WASHINGTON -- When it comes to the playoffs, the Rangers haven't connected at Verizon Center. In fact, having lost the last five postseason games here, no one's answering the call.
Two Capitals goalies have stymied the Rangers: Michal Neuwirth in three games in the Eastern Conference quarterfinals last season and Semyon Varlamov in two in 2009.
Henrik Lundqvist has been in the net for all five losses for the Rangers, who arrived here Tuesday night for tonight's Game 3 and Saturday's Game 4 of the best-of-seven Eastern Conference semifinal, which is tied 1-1 after the 3-2 Capitals win at Madison Square Garden on Monday.
"We've got to bring our intensity up," said captain Ryan Callahan, who had eight hits, three blocked shots and two shots in Game 2. "It's a tough building to play in. I don't know if there's any frustration. You're going to play good defensive teams in the playoffs."
In the first round, with the Rangers and Senators tied 1-1, Lundqvist came up big in Game 3 in Ottawa, shutting out the Senators, 1-0, and stopping 35 shots. In the Capitals' first series, goaltender Braden Holtby didn't fare as well in Game 3 against the Bruins at home, losing 4-3.
Regardless of the outcome in Game 3, the No. 1 seed Rangers likely will need to score more than two goals per game to dispatch the Capitals, who finished in the seventh playoff berth. Holtby has allowed five goals in the first two games of this series, which is guaranteed to come back to New York for Game 5.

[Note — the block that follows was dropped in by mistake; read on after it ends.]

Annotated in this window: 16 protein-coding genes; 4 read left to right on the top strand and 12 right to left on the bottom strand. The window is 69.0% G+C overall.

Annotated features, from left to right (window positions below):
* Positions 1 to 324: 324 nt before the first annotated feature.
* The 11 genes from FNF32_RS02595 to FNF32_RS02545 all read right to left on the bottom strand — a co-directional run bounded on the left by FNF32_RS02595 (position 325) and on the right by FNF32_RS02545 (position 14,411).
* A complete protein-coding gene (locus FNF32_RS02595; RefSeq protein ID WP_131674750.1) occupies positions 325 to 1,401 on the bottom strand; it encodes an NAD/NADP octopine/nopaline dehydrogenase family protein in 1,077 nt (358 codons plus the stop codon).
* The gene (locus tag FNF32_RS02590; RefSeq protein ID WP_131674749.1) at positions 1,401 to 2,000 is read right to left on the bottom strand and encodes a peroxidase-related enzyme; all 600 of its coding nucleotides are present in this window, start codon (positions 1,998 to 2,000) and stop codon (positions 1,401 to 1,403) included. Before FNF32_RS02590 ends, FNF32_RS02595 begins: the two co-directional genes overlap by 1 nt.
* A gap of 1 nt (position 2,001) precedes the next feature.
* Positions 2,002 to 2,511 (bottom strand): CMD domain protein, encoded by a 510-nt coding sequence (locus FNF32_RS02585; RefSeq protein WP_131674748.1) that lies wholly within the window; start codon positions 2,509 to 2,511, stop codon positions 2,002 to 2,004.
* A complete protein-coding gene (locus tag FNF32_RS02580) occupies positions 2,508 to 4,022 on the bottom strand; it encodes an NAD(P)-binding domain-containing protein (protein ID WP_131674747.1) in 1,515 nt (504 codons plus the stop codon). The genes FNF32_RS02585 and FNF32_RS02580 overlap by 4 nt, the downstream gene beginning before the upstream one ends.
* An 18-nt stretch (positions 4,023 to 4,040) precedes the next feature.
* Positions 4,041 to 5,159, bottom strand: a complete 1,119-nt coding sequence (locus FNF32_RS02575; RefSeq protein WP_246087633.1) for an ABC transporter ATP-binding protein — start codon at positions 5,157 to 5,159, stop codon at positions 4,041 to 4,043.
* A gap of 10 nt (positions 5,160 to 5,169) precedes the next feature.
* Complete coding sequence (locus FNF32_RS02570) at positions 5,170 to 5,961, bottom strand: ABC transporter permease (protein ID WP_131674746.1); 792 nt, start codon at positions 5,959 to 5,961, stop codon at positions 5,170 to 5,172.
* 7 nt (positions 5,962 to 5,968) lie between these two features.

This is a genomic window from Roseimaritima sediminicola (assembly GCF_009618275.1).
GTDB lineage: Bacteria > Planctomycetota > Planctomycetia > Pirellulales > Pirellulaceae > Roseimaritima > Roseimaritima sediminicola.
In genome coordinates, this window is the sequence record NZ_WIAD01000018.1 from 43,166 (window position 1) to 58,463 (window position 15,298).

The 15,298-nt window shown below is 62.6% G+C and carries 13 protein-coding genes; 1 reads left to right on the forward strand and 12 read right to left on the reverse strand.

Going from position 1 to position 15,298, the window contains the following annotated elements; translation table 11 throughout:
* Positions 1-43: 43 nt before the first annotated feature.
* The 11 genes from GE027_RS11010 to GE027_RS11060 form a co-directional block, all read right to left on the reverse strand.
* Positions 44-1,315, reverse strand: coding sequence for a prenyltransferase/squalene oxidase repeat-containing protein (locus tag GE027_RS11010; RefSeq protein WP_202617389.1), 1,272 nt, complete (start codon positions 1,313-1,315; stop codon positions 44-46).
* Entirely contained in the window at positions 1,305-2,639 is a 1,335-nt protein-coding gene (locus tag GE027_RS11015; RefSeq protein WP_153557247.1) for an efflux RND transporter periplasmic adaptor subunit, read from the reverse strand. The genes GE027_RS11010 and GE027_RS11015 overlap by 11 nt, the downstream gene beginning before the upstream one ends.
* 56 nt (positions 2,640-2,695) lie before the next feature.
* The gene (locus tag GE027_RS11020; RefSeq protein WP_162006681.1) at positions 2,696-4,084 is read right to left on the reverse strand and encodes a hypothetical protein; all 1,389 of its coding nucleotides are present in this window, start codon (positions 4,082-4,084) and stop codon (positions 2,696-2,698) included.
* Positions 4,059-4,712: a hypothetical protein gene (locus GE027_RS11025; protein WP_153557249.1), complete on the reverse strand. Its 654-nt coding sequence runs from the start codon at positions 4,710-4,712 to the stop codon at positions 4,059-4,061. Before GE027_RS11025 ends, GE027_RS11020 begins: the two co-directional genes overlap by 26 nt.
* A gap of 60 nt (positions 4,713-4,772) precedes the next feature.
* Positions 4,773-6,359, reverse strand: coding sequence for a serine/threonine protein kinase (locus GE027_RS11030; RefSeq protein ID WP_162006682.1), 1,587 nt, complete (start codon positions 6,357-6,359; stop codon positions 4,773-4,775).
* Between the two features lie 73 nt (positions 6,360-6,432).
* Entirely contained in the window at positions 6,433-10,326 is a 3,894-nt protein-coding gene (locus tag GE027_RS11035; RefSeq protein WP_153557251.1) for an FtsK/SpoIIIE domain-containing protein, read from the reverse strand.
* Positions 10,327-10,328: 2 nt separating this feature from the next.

Without a doubt, some of the production must come from Marian Gaborik, who scored 41 goals in the regular season, but is in a dreadful drought. The All-Star right wing has one goal in the post-season, which came at 16:24 of the second period of the first game against the Senators.
Gaborik had just one goal in four games against the Capitals during the regular season and just one seven-game goal-less skid, from Jan. 6 through the 19th. He did not skate in yesterday's optional practice at the Garden after appearing a little hesitant and managing just two shots in Game 2.
"Obviously we need him to score some goals here," coach John Tortorella said. "He was OK. I'm not going to get into a long discussion here publicly. It's something that, again, I'd rather just keep in the room right now. But again, he played better last night."
At one point, Tortorella moved Gaborik off the No. 1 line with Brad Richards and Carl Hagelin and inserted rookie Chris Kreider, who has two playoff goals. Was the switch an attempt to change the matchups or give the Caps a different look? "No, no," he said. "There was a number of different things I was trying to do."
But he declined to specify those things.
Asked about his refusal to be more expansive on certain topics, whether it reflected a dislike of the media or a type of strategy, Tortorella responded: "I'm being sincere, too. I'm not going to give you much information. Some of you guys sit here and tell me I'm curt or whatever. I'm not going to have a staring contest. If you don't ask me questions, I'll just leave. So that's the way it is. I'm sorry. I'm not a guy that wants to converse about everything during the playoffs. I'm not."